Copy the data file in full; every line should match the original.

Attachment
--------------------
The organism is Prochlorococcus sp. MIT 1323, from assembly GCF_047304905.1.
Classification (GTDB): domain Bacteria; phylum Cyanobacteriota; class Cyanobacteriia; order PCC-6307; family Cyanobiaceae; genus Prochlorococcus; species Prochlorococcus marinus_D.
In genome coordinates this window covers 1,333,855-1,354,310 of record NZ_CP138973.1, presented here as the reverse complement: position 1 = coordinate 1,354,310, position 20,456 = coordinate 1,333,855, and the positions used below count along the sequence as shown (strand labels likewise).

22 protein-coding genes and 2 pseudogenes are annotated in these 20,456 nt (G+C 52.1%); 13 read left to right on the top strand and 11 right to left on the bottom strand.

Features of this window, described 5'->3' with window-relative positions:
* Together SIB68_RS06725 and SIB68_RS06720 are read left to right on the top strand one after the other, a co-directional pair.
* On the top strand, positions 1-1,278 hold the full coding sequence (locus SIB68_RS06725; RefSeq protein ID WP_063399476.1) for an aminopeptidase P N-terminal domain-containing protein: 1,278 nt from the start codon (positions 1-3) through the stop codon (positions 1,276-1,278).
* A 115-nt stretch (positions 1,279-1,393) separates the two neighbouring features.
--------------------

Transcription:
The organism is Prochlorococcus sp. MIT 1323, from assembly GCF_047304905.1.
Classification (GTDB): domain Bacteria; phylum Cyanobacteriota; class Cyanobacteriia; order PCC-6307; family Cyanobiaceae; genus Prochlorococcus; species Prochlorococcus marinus_D.
In genome coordinates this window covers 1,333,855-1,354,310 of record NZ_CP138973.1, presented here as the reverse complement: position 1 = coordinate 1,354,310, position 20,456 = coordinate 1,333,855, and the positions used below count along the sequence as shown (strand labels likewise).

22 protein-coding genes and 2 pseudogenes are annotated in these 20,456 nt (G+C 52.1%); 13 read left to right on the top strand and 11 right to left on the bottom strand.

Features of this window, described 5'->3' with window-relative positions:
* Together SIB68_RS06725 and SIB68_RS06720 are read left to right on the top strand one after the other, a co-directional pair.
* On the top strand, positions 1-1,278 hold the full coding sequence (locus SIB68_RS06725; RefSeq protein ID WP_063399476.1) for an aminopeptidase P N-terminal domain-containing protein: 1,278 nt from the start codon (positions 1-3) through the stop codon (positions 1,276-1,278).
* A 115-nt stretch (positions 1,279-1,393) separates the two neighbouring features.